Changes to Planning Regulations relating to barn conversions

In April 2014 there were a number of changes to national planning legislation which affect how proposals for development are determined by local planning authorities.

The coalition government believes that a larger range of changes of use should be considered as permitted development with the proviso that a process of Prior Approval for certain planning considerations of the development are first submitted to the council for determination as to their acceptability. This in effect creates a streamlined "mini" planning application where the council has 56 days to determine the acceptability of the matters that have to be submitted for Prior Approval.

Whilst the prior approval process has existed for some time, the system has been expanded to cover other changes of use including barn conversions. However, permitted development rights to convert barns to residential use do not apply in National Parks, Areas of Outstanding Natural Beauty or Conservation areas to help safeguard the special qualities of these areas. Therefore, if you hope to convert a barn to residential use in these areas you will still need to follow the usual planning procedure.

These changes have prompted clients to ask for clarification as to whether bat, owl or other protected species surveys are still required before carrying out any barn conversion works. The answer is YES!

The protection afforded to bats and other species is unchanged by the introduction of wider permitted development rights. Government has confirmed that all works under permitted development are required to meet necessary habitats and environmental legislation and regulations.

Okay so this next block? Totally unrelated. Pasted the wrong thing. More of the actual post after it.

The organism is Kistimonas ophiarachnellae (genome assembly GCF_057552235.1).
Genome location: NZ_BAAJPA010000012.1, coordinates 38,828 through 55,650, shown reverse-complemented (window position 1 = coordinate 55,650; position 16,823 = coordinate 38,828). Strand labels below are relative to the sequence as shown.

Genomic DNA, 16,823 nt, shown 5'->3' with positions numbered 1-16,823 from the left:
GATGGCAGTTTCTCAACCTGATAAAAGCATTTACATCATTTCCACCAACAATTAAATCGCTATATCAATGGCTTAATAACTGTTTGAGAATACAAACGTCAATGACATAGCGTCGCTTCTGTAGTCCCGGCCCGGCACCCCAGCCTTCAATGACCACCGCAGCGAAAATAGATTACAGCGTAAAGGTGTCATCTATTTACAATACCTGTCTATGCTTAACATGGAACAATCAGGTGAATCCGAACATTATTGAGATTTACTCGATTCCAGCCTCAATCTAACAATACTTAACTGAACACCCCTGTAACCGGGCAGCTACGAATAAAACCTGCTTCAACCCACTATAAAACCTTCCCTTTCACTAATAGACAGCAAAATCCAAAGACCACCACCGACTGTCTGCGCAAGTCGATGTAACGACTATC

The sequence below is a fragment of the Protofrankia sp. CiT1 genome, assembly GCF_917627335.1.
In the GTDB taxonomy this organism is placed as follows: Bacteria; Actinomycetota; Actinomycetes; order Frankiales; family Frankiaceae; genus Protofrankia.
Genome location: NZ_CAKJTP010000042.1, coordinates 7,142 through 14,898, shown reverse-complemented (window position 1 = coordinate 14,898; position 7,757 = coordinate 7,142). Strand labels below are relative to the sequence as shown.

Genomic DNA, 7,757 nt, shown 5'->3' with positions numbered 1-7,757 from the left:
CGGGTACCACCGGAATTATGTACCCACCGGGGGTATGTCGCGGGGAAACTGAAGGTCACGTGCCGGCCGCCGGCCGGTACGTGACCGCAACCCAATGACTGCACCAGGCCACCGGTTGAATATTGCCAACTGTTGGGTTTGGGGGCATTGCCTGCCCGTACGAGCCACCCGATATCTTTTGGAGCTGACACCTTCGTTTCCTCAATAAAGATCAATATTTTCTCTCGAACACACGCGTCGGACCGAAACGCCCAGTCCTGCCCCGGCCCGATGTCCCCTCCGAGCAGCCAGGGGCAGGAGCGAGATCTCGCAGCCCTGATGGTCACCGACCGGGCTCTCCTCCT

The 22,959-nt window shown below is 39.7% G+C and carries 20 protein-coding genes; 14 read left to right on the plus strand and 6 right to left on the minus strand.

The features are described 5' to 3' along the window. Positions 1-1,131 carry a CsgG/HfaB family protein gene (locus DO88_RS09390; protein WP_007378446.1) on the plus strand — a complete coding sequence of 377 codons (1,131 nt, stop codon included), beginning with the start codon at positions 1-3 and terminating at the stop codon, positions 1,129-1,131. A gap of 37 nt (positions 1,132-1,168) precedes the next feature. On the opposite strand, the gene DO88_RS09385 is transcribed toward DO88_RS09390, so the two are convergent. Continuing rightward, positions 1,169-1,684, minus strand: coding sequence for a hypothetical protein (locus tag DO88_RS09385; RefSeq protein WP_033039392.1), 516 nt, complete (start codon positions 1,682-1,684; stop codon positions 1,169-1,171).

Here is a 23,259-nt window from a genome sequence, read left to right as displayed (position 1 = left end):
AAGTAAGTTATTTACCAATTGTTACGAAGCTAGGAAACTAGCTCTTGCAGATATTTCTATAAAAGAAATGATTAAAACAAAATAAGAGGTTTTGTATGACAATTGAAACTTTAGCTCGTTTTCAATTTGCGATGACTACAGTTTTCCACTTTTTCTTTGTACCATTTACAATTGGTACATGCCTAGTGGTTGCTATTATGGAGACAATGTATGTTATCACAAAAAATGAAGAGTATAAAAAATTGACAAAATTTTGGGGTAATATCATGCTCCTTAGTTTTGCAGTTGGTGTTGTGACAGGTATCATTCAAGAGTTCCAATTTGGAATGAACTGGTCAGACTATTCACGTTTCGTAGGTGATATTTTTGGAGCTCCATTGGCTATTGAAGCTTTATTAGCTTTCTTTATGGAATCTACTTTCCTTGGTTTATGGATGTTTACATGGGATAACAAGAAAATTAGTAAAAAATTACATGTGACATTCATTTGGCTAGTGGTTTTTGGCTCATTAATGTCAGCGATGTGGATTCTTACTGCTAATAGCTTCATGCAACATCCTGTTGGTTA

Whilst not expressly referred to as one of the prior approval issues for the council to consider, ecology remains a key factor in the conversion of buildings. The DCLG has said that "All changes under permitted development are required to meet necessary habitats and environmental legislation and regulations" and Section 40 of the Natural Environment and Rural Communities Act 2006 (NERC) requires all public bodies to have regard to biodiversity conservation when carrying out their functions. In the exercise of its functions local planning authorities are also required to have regard to the requirements of The Conservation of Habitats and Species Regulations 2010 (as amended) (Habitats Regulations).

Prior approval applications are determined with regard to the requirements of the National Planning Policy Framework (NPPF) which requires decisions to take proper regard of protected species. Accordingly, a prior approval application will normally need to be accompanied by an appropriate assessment of the potential impact upon protected species and a mitigation strategy if there are protected species at risk of harm from the development.

In addition, you should bear in mind that whether or not a survey has been requested for your project, you have a duty to satisfy yourself that protected species will not be affected by ANY building works. If, for example, bats are disturbed during works those commissioning the work AND those carrying it out are both liable for prosecution. This could result in substantial fines and/or imprisonment. These are absolute offences - claiming ignorance is not a defence. 

Please note that this is intended as a rough guide and is not an authoritative statement of the law or what will or will not require permission. If you require further advice consult your planning authority or a legal professional.